14. The method of claim 12 wherein processing halftoned pixel values through a color mixing formula further comprises:
processing halftoned pixel values through a color mixing formula the takes into account at least one of color characteristics of an original device for which the halftoned image or image portion was originally generated, characteristics of a target device upon which it is desired to render a version of the halftoned image or image portion, characteristics of a virtual reference device, an angle of a halftone screen used to generate the halftoned image or image portion, a frequency of a halftone screen used to generate the halftoned image or image portion, and thresholds of a halftone screen used to generate the halftoned image or image portion.
15. An image processing system comprising:
a color estimator that is operative to receive a halftoned color image or image portion and estimate colors associated with halftoned target pixels of the halftoned color image or image portion;
a color adjustor that is operative to determine color change values for the estimated colors based on a user preference and/or a calibration compensation;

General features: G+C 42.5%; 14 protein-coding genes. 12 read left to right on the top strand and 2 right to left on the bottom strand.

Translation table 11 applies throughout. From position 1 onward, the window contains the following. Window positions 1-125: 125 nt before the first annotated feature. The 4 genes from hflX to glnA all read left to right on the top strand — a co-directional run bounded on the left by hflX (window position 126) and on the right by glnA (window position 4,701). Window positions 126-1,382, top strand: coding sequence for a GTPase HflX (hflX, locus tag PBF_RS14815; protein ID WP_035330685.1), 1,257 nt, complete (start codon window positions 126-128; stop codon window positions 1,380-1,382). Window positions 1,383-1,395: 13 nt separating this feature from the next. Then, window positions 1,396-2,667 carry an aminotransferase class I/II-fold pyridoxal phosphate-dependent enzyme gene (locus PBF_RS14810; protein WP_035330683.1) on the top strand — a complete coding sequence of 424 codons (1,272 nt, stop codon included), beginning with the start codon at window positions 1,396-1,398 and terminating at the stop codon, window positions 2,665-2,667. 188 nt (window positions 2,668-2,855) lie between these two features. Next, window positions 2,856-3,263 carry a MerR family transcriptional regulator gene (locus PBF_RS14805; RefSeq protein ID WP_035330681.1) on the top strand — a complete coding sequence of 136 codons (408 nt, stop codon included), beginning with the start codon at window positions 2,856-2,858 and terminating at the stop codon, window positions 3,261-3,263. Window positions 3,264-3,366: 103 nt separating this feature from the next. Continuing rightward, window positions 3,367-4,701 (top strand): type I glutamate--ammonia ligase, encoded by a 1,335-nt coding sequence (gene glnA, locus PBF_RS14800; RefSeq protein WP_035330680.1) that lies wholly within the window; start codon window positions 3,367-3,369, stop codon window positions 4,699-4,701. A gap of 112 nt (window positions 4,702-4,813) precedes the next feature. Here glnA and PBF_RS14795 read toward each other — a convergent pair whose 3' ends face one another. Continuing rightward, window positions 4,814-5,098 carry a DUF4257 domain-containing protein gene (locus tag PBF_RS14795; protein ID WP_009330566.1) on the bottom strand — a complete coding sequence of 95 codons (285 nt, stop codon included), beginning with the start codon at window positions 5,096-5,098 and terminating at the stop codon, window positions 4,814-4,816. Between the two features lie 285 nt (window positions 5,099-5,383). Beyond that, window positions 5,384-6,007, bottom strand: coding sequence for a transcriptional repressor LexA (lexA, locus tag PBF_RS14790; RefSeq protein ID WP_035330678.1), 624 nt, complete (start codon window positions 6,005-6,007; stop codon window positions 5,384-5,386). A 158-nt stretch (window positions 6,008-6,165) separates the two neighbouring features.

a combiner that is operative to combine respective determined color change values with values of respective halftoned target pixels, thereby generating adjusted target pixel values; and
a quantizer that is operative to quantize the adjusted target pixel values.
16. The system of claim 15 wherein the color estimator is operative to estimate colors associated with target pixels by at least one of low pass filtering halftone pixel values of the target pixels and pixels neighboring the target pixels in at least 2 color planes, processing pixel values of at least 2 color planes of the target pixel in a color mixing formula and processing at least two color plane outputs of a low pass filter output associated with the target pixel and pixels neighboring the target pixel through a color mixing formula.
17. The system of claim 16 wherein the color estimator is operative to processing pixel values of at least 2 color planes of the target pixel in a color mixing formula by processing the pixel values in a color mixing formula based on a Neugebauer model.
18. The system of claim 15 wherein the color adjustor is operative to determine color change values for the estimated colors based on at least one of desired adjustment in brightness, contrast, saturation, hue, or color balance and/or a compensation based on a difference between an original device and a target device.